There is a rough simplicity to this Japanese Garden which belies its age. The steps seen below could have been installed centuries ago and they do indeed represent what is often seen in the most authentic Japanese Gardens in Japan. There is this primitive element that makes it that much more entrancing – a combination of complexity, human creativity and an admixture in all the elements as well of utter simplicity. The dialog never ends at a good Japanese Garden.
(all pictures enlarge on clicking)
Lines such as these below show the superiority of clean lines in garden design performing a good head-clearing function. Once again, simplicity vies with heavy thought for the most outstanding feature and neither wins the battle. That they can coexist so intrinsically inside of one design is a sign of perfection – or as close as man can get to it. These two entryways to homes plead with us to relax as we enter. Small in size, they are also universal in scope. Simple messages redound, allowing all of our thoughts some pleasant room and a very human and gentle tolerance.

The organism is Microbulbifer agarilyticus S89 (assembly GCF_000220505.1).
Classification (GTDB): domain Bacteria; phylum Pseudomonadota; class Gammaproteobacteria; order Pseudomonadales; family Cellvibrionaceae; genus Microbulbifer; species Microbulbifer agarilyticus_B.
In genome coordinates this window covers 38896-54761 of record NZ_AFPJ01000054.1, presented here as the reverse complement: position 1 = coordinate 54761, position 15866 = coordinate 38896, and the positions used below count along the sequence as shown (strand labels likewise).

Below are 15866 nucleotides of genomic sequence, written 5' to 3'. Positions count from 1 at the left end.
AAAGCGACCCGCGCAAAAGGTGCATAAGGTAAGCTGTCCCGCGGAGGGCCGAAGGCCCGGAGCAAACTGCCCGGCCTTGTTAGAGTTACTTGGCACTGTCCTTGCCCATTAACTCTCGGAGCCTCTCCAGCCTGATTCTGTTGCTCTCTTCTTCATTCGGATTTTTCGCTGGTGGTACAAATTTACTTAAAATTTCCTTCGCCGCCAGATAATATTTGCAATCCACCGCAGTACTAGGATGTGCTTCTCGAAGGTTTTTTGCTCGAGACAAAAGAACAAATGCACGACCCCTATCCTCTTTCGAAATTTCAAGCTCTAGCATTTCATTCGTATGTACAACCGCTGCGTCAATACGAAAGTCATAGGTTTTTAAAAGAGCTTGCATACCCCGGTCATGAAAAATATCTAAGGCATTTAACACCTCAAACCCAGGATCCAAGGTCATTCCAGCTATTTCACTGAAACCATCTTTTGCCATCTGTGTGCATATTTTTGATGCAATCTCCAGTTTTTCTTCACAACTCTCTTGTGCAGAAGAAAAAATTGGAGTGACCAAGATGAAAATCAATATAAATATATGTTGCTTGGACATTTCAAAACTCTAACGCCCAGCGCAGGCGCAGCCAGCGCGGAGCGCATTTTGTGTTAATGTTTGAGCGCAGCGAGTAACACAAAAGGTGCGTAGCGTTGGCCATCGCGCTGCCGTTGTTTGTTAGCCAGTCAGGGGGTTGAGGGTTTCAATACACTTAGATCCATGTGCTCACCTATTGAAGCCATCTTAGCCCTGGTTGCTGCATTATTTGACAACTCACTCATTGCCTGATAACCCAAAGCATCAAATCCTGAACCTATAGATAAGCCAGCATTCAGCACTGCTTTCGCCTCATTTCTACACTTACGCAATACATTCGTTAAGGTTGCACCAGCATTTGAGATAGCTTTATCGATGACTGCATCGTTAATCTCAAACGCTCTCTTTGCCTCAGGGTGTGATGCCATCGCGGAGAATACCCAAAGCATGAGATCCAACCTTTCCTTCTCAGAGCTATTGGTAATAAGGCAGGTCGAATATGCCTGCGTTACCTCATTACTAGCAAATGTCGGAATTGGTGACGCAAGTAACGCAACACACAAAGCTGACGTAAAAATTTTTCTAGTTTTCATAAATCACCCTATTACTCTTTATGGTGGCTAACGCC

Some of the minor features here appeal to this landscaper and designer. Something as simple as this rock edge, separating a path from the vegetation are done in a very tight and artistic manner and in a unique way.
Indeed, some of the pathways here are fabulously interesting while maintaining that same sense of simplicity spoken of above. These rocks are varied in size, yet they mesh perfectly in a primitive, yet appealing and very artistic way. They are just rocks but obviously something more.
This mix of human and natural make for a true sort of spiritually-enhancing amble along paths and into vistas that take us from our normal daily existence and insert us into a real sense of history. Of course, they also take us into good old fashioned gardening love. I just like the way the Japanese have done these things and I feel that Portland’s Japanese Garden is truly representative of this ancient art.
Here are some looks at a rather primitive-appearing arbor with a massive Wisteria Vine crawling all over it. It offers a vista much along the Chinese lines of Fung Shui, giving us some goodies through the portal leading elegantly and effortlessly to the next great thing. On closer inspection, I think you can see why I so appreciate the sense of “Ancientness” – for lack of a better term – as we look closer at this arbor: